I’m using this program, because it’s among the few that allow a Windows 10 machine to have it’s time synchronized via PTP.

I’ve shifted my server back to Stratum 2 so we can look at the responses the server is answering with.

Correction: “When server is stratum 2 it usually advertises root dispersion=0.
Running of stratum 1 it advertises root dispersion in 0.21 - 0.55 msec.”
Sorry for typo. The point was that stratum 2 root dispersion is lower than stratum 1. That’s not what I would normally expect.

Miroslav’s suggestion makes sense.

Could it be because the machine’s time is being synchronized via PTP which can in theory provide up to pico-second synchronization? my machines current offset is -0.0000018 µs. Since NTP measures in milliseconds I’m not sure of the value that that would be interpreted/translated into and served to NTP server-client queries.

Is your kernel fast enough to get those low values?
I doubt it.

My 3 GHz Quad core Intel CPU…

root@server:~# chronyc tracking
Reference ID : 47505300 (GPS)
Stratum : 1
Ref time (UTC) : Fri Feb 07 15:02:00 2020
System time : 0.000075142 seconds slow of NTP time
Last offset : -0.000116964 seconds
RMS offset : 0.000503468 seconds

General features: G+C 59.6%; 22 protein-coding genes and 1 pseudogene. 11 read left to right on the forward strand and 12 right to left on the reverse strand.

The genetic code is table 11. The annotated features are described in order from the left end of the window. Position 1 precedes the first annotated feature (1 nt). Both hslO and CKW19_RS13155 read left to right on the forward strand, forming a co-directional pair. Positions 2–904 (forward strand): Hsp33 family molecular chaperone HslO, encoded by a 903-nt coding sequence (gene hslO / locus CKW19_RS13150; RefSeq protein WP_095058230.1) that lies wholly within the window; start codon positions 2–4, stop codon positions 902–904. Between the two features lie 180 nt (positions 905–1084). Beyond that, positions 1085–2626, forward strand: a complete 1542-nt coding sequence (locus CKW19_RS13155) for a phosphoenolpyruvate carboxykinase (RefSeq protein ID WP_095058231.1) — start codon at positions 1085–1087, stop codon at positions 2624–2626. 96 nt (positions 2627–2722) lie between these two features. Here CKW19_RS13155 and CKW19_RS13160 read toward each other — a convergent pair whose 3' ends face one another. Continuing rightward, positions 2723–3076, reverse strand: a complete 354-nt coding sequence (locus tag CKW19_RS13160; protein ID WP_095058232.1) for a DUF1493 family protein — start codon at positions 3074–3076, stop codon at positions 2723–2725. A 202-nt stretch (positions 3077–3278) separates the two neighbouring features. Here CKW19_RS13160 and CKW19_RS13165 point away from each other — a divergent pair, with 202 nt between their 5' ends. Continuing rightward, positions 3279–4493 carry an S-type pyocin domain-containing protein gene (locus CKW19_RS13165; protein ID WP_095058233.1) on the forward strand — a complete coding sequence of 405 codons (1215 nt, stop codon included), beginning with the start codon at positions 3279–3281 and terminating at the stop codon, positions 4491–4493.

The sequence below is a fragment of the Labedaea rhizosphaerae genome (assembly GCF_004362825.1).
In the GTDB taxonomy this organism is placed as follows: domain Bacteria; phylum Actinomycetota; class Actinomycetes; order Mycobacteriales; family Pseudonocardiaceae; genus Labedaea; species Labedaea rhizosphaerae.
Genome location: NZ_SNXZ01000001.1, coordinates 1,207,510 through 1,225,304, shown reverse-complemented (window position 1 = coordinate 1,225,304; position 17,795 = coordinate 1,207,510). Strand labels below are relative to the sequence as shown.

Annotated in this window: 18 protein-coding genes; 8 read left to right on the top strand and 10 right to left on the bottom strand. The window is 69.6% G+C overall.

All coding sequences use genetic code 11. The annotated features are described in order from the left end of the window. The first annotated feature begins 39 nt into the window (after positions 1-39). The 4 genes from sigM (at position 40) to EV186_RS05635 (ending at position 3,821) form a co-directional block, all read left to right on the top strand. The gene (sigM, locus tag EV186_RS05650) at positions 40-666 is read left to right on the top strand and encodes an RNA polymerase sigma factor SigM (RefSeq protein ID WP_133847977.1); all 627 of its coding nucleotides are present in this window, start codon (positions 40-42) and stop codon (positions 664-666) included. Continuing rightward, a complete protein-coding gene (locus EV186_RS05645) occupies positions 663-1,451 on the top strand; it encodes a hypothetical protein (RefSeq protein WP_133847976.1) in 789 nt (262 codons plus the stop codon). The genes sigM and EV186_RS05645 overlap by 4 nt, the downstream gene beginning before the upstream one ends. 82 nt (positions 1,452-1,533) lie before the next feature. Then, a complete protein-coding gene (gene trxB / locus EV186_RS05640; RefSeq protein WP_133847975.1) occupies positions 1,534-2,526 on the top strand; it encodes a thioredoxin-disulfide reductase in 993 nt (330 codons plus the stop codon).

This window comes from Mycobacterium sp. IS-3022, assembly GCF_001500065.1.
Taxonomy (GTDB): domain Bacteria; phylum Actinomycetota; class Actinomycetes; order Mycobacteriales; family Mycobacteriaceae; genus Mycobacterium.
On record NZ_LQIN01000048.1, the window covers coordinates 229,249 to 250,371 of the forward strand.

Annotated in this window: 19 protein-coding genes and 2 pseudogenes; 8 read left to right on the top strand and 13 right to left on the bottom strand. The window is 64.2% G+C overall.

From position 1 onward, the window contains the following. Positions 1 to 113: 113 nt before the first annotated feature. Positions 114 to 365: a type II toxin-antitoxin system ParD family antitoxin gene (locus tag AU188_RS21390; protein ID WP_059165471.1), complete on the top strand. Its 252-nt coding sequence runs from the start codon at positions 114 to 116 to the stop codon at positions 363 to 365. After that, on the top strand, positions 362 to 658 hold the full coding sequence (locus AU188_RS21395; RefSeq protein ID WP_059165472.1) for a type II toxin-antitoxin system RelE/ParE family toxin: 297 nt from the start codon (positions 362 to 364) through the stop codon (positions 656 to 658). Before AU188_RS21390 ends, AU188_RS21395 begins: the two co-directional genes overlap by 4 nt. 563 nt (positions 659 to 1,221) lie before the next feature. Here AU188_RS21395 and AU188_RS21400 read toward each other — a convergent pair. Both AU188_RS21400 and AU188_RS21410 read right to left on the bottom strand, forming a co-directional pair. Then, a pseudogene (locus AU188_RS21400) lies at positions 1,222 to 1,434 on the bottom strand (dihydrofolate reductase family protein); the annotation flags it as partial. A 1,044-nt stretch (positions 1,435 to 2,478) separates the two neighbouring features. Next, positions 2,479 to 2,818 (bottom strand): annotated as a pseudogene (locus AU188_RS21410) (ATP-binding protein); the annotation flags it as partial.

Frequency : 32.714 ppm fast
Residual freq : -0.154 ppm
Skew : 14.348 ppm
Root delay : 0.000000 seconds
Root dispersion : 0.000531 seconds
Update interval : 16.0 seconds
Leap status : Normal

As you can see the root dispersion, it’s not even near pico-seconds values.
I doubt if you can even get there at all.

Here’s the output from Domain Time II’s raw data dump log. Formatting follows as well:

Check Time / Time Source / Set / PhAdj / Check Reason / Seconds / delta from Time Source (Report Source)

Fri Feb 07 2020 09:08:54 N -15 PTP - 0.0000076
Computer’s clock set to check/update every 15 seconds

It seems the poll value the server responds is hardcoded to 6. That might be ok in a local network, but doesn’t work well on Internet. All those ntpd clients having the default maxpoll of 10 would stay at 6, increasing their traffic by a factor of 16. If you see a 2-3x overall increase, it suggest that normally those clients would make about 10% of your traffic.


Thanks I’ll shift back to the stratum 1 server when I get home tonight. I’ll contact the company to see if this is a configurable parameter elsewhere in the file system.

@mlichvar is right. Here it is how does it look like with both of the two server:

     remote           refid      st t when poll reach   delay   offset  jitter
-   2 u   27   64  377  138.375    1.513   5.967
-     .GPS.            1 u   46 1024  377  139.085    1.082   1.376

Look at the poll value. With the stratum two server it never went above 64 sec (2^6). With your stratum one server it went up to 1024 sec (2^10). That clearly explains the traffic quantity difference.


There is similar server out there with fixed poll value: . It is fixed for 4, (16sec). I put “minpoll 10” for the definition of that server into my /etc/ntp.conf.

IIRC uses also fixed poll of 6 (don’t know if they already changed it)

They did change it. :slightly_smiling_face:

IIRC, they actually originally used a fixed poll of 0 – probably under a theory of “let’s set unnecessary fields to 0” – which led to ntpd clients using their minpoll setting.